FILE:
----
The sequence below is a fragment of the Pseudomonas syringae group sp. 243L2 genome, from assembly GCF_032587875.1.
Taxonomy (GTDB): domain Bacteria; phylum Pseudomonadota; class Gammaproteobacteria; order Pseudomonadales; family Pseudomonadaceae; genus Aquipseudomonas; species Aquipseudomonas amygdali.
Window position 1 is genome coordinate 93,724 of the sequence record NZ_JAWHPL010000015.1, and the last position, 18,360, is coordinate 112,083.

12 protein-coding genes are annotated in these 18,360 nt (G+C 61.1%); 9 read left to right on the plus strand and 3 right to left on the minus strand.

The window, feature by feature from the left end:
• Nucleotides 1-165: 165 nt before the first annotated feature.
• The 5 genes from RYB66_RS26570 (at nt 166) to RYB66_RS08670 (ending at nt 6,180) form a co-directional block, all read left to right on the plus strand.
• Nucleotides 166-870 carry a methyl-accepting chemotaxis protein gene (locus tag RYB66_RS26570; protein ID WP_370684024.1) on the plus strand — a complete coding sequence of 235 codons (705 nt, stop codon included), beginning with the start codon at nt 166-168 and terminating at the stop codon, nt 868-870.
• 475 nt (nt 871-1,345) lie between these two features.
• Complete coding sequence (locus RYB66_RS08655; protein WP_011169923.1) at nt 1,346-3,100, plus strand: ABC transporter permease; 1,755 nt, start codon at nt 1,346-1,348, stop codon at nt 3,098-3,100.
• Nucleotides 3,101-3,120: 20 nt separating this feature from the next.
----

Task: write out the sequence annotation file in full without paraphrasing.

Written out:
The sequence below is a fragment of the Pseudomonas syringae group sp. 243L2 genome, from assembly GCF_032587875.1.
Taxonomy (GTDB): domain Bacteria; phylum Pseudomonadota; class Gammaproteobacteria; order Pseudomonadales; family Pseudomonadaceae; genus Aquipseudomonas; species Aquipseudomonas amygdali.
Window position 1 is genome coordinate 93,724 of the sequence record NZ_JAWHPL010000015.1, and the last position, 18,360, is coordinate 112,083.

12 protein-coding genes are annotated in these 18,360 nt (G+C 61.1%); 9 read left to right on the plus strand and 3 right to left on the minus strand.

The window, feature by feature from the left end:
• Nucleotides 1-165: 165 nt before the first annotated feature.
• The 5 genes from RYB66_RS26570 (at nt 166) to RYB66_RS08670 (ending at nt 6,180) form a co-directional block, all read left to right on the plus strand.
• Nucleotides 166-870 carry a methyl-accepting chemotaxis protein gene (locus tag RYB66_RS26570; protein ID WP_370684024.1) on the plus strand — a complete coding sequence of 235 codons (705 nt, stop codon included), beginning with the start codon at nt 166-168 and terminating at the stop codon, nt 868-870.
• 475 nt (nt 871-1,345) lie between these two features.
• Complete coding sequence (locus RYB66_RS08655; protein WP_011169923.1) at nt 1,346-3,100, plus strand: ABC transporter permease; 1,755 nt, start codon at nt 1,346-1,348, stop codon at nt 3,098-3,100.
• Nucleotides 3,101-3,120: 20 nt separating this feature from the next.